1. Mother’s Day 2017: Here’re some great money lessons from Mom

Mother’s Day 2017: Here’re some great money lessons from Mom

It’s Mother’s Day again. It’s time to express your profuse gratitude towards one of the pillars of your life: your mother.

By: | Updated: May 14, 2017 12:14 PM
Mothers have a way of sharing their wisdom with their children. We would have picked many lessons from them, sometimes just by observing them, other times while having our ears pulled! (Reuters)

It’s Mother’s Day again. It’s time to express your profuse gratitude towards one of the pillars of your life: your mother. The women of India are naturally talented at money management. They have a nose for what’s truly important, and they let this acute sense of purpose guide their money decisions. They are also masters of thrifty innovation, making great use of frugal resources. Mothers have a way of sharing their wisdom with their children. We would have picked many lessons from them, sometimes just by observing them, other times while having our ears pulled!

Here’s a look at three money lessons from moms that we can implement in our financial lives:

Delay gratification, save up.

Our mothers are quick to remind us when we’re having too much fun. There’s great merit in being patient and delayed gratification, and we’re sure your mother would have told you this at some point in your life. It’s important to enjoy yourself, but it’s also important to think of the future. So think about your future money needs and start saving up. At the start of every month, set aside 10-20% of your income compulsorily towards savings and investments. When it comes to spending, know how to differentiate between your wants and needs. Needs are wants backed by purchasing power. The fewer wants you have, the more money you are likely to save. Think of how your mother would want your future self to be: comfortable, prosperous, and self-sufficient.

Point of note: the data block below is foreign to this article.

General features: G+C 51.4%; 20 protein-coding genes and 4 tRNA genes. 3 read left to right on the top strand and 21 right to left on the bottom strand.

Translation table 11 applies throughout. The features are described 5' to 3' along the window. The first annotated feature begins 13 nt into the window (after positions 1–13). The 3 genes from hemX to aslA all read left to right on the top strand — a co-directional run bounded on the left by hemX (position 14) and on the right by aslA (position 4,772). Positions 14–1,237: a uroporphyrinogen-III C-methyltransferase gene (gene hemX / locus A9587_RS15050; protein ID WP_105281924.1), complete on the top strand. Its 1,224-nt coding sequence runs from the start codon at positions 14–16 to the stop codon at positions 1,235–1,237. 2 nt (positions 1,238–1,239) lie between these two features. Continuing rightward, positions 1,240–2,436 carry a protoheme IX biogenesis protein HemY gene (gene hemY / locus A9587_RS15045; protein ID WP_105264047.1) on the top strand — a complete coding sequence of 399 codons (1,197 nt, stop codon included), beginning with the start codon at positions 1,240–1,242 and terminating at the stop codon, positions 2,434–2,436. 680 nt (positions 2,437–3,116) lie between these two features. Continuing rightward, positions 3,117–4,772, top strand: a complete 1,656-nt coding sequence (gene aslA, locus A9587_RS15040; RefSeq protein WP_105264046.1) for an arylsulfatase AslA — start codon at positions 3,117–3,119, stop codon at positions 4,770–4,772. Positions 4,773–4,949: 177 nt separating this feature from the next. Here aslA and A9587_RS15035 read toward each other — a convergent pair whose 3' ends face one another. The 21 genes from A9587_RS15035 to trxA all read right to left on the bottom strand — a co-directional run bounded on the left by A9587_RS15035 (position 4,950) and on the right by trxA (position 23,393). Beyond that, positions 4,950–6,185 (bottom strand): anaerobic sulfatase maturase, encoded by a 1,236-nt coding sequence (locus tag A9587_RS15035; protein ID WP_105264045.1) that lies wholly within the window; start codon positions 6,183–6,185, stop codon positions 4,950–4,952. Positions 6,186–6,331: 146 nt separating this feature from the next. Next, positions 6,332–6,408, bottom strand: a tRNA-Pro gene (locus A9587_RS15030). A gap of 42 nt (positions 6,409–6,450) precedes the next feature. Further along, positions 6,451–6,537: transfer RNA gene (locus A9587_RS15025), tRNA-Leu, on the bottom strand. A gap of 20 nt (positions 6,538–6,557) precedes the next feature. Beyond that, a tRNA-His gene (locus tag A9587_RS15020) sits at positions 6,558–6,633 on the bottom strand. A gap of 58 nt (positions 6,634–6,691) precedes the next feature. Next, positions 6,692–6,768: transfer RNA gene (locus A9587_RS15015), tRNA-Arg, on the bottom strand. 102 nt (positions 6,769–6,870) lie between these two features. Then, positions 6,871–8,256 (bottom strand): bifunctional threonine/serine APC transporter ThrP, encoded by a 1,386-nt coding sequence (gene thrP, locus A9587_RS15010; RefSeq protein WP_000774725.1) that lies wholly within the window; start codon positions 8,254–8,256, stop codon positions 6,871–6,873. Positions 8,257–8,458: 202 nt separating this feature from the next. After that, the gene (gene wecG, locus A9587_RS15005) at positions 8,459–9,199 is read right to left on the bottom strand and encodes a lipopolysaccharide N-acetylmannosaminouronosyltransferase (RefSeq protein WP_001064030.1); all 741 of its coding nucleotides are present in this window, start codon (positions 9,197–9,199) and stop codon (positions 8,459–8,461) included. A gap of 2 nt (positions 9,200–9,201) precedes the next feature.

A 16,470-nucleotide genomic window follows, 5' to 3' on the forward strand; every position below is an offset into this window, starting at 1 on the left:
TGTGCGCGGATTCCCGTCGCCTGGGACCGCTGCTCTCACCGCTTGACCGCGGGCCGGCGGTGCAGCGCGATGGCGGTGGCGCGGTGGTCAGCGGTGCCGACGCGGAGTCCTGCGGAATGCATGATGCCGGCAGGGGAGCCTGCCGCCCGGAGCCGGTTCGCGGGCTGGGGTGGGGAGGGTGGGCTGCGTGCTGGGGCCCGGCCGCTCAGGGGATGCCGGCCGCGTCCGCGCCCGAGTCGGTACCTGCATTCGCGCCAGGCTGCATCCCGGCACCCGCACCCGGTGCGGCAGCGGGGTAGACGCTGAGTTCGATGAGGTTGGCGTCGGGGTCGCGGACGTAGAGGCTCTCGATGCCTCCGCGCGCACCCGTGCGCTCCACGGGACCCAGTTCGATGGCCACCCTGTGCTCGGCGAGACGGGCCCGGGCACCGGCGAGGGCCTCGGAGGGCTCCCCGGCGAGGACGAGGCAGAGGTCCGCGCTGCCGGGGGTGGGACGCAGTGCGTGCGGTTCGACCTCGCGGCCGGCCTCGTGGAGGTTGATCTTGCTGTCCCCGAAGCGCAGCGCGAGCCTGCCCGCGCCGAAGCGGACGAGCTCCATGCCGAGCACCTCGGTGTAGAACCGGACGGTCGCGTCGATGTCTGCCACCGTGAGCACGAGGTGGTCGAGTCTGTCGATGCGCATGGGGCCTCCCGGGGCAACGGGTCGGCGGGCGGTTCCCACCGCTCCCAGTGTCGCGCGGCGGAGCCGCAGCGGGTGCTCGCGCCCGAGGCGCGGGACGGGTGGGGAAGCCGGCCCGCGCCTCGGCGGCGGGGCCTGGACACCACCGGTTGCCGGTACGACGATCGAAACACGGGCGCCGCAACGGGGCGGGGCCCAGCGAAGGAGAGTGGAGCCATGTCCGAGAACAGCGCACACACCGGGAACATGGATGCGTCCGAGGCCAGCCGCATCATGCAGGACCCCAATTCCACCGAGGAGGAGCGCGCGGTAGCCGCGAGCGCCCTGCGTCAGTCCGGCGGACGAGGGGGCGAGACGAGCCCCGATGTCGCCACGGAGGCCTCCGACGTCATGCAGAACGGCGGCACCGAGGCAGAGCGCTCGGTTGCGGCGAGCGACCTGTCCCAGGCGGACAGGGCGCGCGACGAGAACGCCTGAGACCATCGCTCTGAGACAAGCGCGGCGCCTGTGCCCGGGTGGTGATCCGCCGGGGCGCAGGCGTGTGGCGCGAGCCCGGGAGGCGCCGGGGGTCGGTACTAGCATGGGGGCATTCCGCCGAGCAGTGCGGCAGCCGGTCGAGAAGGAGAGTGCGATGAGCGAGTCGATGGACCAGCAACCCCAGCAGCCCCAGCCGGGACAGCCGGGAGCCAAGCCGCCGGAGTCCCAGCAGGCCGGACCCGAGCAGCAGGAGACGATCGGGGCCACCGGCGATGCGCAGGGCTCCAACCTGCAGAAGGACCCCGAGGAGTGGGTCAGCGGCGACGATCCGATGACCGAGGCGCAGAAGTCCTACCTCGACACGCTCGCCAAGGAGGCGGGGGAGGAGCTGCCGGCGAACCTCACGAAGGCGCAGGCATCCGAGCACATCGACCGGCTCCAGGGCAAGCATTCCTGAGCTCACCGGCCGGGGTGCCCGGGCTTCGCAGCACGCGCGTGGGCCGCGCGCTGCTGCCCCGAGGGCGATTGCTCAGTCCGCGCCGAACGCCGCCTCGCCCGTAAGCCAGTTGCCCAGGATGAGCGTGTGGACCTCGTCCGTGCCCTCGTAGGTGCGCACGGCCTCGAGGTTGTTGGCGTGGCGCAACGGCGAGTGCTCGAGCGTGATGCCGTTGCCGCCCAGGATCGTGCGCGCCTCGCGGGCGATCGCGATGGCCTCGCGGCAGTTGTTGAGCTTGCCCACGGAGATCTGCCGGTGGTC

Be fussy with your purchase. You ought to.

Think of all the times your mother haggled hard to get the best purchases for your family. Often, it must have seemed like a complete waste of time to you as your mother dragged you through the marketplace, fussily going over a hundred different options before finally making up her mind. While you were going numb with boredom, your mother was on a mission to extract the most value out of her money. The lesson? In your investment decisions, you need to be fussy and demand more, just as your mother would have. The financial marketplace is full of options, many of which may seem attractive on the surface but may not be the right ones for you.

Your needs and wants are unique. Therefore your financial products should be able to cater to those unique needs and wants. Don’t settle for a product simply since your friends may be recommending it or a sales agent is pushing on you. Financial products such as insurance plans are often long-term commitments, and you should give a lot of thought before finalizing it. Always compare your options, control and calibrate your product search, and only then finalize your best option.

Protect your loved ones, always.

With life and health insurance, you have the power to protect your dependents from the financial impacts of unforeseen tragedies. This is what your mother would have wanted: for you and your family to be safe and healthy. If you have dependent family members, you should protect their long-term financial requirements by buying a term insurance plan. They are cheap and provide great value – a deal your mother would certainly appreciate.

In case you were to meet an untimely end, your term plan would be able to cover the long-term money needs of your family – something that most other life insurance products often don’t. Similarly, always have health insurance for all members of your family. This will keep the family’s wealth safe from the harsh effects of any hospitalisation or prolonged treatment.

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